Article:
Cortez is the holder of the fifth Crystal Star, the Sapphire Star, in Paper Mario: The Thousand-Year Door. During dialogues, he appropriately speaks in a Spanish accent. He resides on the Black Skull, a pirate-ship-like vessel, deep within Pirate's Grotto on Keelhaul Key. Cortez's name is presumably a reference to Hernán Cortés, a Spanish conquistador most well-known for embarking upon an expedition that led to the downfall of the Aztec empire.
Cortez tries to scare Mario and his partners away (in the same vein as Tutankoopa in the first game) when he thinks they are after his treasure; when his eerie messages fail, he drops the act in disgust and begins a battle. After his defeat, Cortez seemingly prepares to vanish, only to reveal that his state of unlife renders him effectively invincible. However, Mario is finally able to explain that he wasn't interested in Cortez's treasure, only in the Crystal Star. Somewhat bemused and asking why Mario "didn't just say so" in the first place, Cortez willingly hands over the artifact, offhandedly remarking that he never particularly cared for the Crystal Star anyhow.
When Four-Eyes revealed his true identity as Lord Crump, Mario and Flavio return to Cortez, in order to request the use of his ship. Cortez was not particularly interested, spouting that he didn't want the Black Skull to be used as a luxury liner. He also tells them that even if he wanted to lend them his ship, the ship is useless, as it won't operate, because of the loss of its power source, the Skull Gem. Flavio then reveals he has the gem, causing Cortez to be even more furious, and not wishing to help them even further, as Flavio's ancestors stole it from him. He eventually relents after Flavio reminded him that Mario defeated him once, and hints he'll have Mario fight Cortez again for the ship. He also says that if Cortez doesn't help, he'll throw the Skull Gem into the water where Cortez will never find it. Cortez relents, and proceeds to help Mario in battle against the X-Naut attack on Keelhaul Key. From then on, Cortez stays docked at Rogueport, and would ferry Mario to Keelhaul Key and back whenever he wanted.
In battle, Cortez has three forms. His first form appears as a massive skeleton with four arms and no legs, his spine emerging from a spiky pile of bones on the ground. Cortez wields a different bladed weapon in each hand - a bronze sword, a cutlass, a rapier, and a rusty hook that can cause poison. Between his ensemble of weapons, Cortez can attack either one or both heroes every turn.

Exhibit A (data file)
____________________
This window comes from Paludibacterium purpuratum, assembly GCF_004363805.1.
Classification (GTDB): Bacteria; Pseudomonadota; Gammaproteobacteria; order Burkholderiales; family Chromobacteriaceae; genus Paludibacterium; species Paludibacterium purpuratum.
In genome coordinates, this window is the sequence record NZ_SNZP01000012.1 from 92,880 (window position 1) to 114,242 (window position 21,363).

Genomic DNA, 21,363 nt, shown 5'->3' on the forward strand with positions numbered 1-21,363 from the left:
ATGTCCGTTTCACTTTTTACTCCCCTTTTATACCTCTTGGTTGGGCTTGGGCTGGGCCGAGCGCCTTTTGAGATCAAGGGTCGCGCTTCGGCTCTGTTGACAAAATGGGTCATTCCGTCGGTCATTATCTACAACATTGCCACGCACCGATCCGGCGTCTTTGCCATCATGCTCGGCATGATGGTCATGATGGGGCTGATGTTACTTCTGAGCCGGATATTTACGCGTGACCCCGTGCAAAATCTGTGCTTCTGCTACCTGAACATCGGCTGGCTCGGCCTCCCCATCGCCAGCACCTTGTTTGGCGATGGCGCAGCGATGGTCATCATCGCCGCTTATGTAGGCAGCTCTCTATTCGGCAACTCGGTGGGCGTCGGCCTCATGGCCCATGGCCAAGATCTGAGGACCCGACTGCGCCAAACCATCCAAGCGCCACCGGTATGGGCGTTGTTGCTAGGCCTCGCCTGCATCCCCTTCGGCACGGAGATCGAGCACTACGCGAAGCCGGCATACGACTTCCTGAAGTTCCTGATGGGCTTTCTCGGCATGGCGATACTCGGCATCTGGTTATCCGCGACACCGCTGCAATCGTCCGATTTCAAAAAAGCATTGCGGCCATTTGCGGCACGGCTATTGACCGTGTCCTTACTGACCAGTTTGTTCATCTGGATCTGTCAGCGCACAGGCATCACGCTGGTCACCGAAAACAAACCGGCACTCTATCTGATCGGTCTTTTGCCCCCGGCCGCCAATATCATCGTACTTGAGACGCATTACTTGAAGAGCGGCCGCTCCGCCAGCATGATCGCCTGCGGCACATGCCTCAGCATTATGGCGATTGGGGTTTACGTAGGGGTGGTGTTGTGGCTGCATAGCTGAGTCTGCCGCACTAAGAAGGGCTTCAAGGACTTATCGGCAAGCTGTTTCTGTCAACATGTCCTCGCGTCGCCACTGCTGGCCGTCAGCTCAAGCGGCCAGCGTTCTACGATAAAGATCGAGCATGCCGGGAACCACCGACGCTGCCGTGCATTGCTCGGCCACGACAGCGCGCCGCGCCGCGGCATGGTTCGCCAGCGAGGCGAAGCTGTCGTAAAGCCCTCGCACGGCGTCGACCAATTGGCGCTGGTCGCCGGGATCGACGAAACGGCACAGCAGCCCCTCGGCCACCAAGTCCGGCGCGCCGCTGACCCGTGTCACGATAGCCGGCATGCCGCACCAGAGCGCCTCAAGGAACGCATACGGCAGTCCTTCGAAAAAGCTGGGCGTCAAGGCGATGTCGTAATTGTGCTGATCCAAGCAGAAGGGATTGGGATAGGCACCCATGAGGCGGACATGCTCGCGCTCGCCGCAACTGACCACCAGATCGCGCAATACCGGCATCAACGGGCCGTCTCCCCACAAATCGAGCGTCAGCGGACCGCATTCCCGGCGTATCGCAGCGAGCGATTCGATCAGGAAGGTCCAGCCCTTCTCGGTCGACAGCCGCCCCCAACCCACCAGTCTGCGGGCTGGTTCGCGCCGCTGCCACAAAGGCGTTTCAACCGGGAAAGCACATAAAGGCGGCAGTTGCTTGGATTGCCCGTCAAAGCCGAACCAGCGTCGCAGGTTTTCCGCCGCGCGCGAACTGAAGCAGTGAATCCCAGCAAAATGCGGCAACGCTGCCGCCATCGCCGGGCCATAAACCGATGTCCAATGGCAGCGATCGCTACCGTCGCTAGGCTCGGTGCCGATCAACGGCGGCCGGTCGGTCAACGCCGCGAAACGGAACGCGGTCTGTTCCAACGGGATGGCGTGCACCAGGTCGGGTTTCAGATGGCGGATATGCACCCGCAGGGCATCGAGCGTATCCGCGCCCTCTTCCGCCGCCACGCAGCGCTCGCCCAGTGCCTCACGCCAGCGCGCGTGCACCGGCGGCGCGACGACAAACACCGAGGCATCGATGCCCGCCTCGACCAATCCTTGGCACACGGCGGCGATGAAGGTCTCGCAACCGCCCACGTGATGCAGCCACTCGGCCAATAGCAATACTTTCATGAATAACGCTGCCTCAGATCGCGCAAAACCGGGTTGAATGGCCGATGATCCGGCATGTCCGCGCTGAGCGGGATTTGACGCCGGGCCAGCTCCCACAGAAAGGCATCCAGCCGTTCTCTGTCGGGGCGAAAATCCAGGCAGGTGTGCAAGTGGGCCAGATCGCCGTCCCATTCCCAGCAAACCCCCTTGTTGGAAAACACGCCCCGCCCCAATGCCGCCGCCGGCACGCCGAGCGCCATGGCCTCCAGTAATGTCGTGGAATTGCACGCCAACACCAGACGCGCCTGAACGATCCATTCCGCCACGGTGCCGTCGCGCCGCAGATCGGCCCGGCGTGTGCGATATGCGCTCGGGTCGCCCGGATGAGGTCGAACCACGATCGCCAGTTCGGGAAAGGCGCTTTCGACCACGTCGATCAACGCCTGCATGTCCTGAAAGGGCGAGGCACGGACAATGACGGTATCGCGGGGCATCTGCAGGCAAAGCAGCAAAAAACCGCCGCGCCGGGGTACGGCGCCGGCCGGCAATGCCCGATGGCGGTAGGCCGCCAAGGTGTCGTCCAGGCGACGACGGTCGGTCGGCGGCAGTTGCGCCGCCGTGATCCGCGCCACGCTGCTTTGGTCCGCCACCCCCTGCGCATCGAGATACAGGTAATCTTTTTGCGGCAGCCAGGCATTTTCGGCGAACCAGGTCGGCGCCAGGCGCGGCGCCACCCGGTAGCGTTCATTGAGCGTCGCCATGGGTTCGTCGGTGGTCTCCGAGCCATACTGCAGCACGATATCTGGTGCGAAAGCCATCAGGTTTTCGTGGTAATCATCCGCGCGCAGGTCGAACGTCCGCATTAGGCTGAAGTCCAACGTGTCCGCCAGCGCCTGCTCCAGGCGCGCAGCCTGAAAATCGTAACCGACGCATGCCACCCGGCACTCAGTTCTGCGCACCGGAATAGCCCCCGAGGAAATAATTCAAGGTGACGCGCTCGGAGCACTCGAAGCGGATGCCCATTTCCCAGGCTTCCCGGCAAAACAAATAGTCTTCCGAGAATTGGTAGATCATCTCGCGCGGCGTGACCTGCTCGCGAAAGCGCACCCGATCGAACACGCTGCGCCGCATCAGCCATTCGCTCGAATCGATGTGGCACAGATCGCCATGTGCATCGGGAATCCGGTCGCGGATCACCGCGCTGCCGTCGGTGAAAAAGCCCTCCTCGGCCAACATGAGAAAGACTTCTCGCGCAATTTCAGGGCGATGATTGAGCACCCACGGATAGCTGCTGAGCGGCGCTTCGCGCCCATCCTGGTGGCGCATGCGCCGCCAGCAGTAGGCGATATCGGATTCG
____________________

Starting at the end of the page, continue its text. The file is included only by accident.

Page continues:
Once this first form is defeated, Cortez transforms into a serpentine state, trading his arms and weapons for an enlarged rib cage concealing a green gem. This form attacks with a headbutt, and can charge before throwing a bone at either character, dealing great damage in the process. Attacking the pile of bones will cause Cortez to lower his upper half, and doing so twice will cause him to open his rib cage, exposing the green gem. This gem lacks Cortez's usual 1 defense, and additionally takes 1 more damage than usual from all attacks.
After his second form is defeated, Cortez abandons a body and returns to a simple floating head. Although he is limited to a simple bite attack, he compensates by animating his weapons from the first state, effectively giving Mario and his partner five opponents to worry about. The weapons have different properties to their attacks, and are immune to frontal attacks due to their pointed tips; however, they can be destroyed simultaneously by a moderately strong attack that hits all opponents. If Cortez takes heavy damage, he can also absorb the souls of the Audience to restore his HP, similar to Hooktail and the Shadow Queen. The only difference is that Cortez can only absorb souls equal to half the current audience members, and the remainder will remain to support Mario; by contrast, the Shadow Queen will absorb the entire audience, and Hooktail scares away the uneaten members. With good planning, it is possible to defeat Cortez with a swift assault before he gets a chance to absorb the audience.
Names in other languages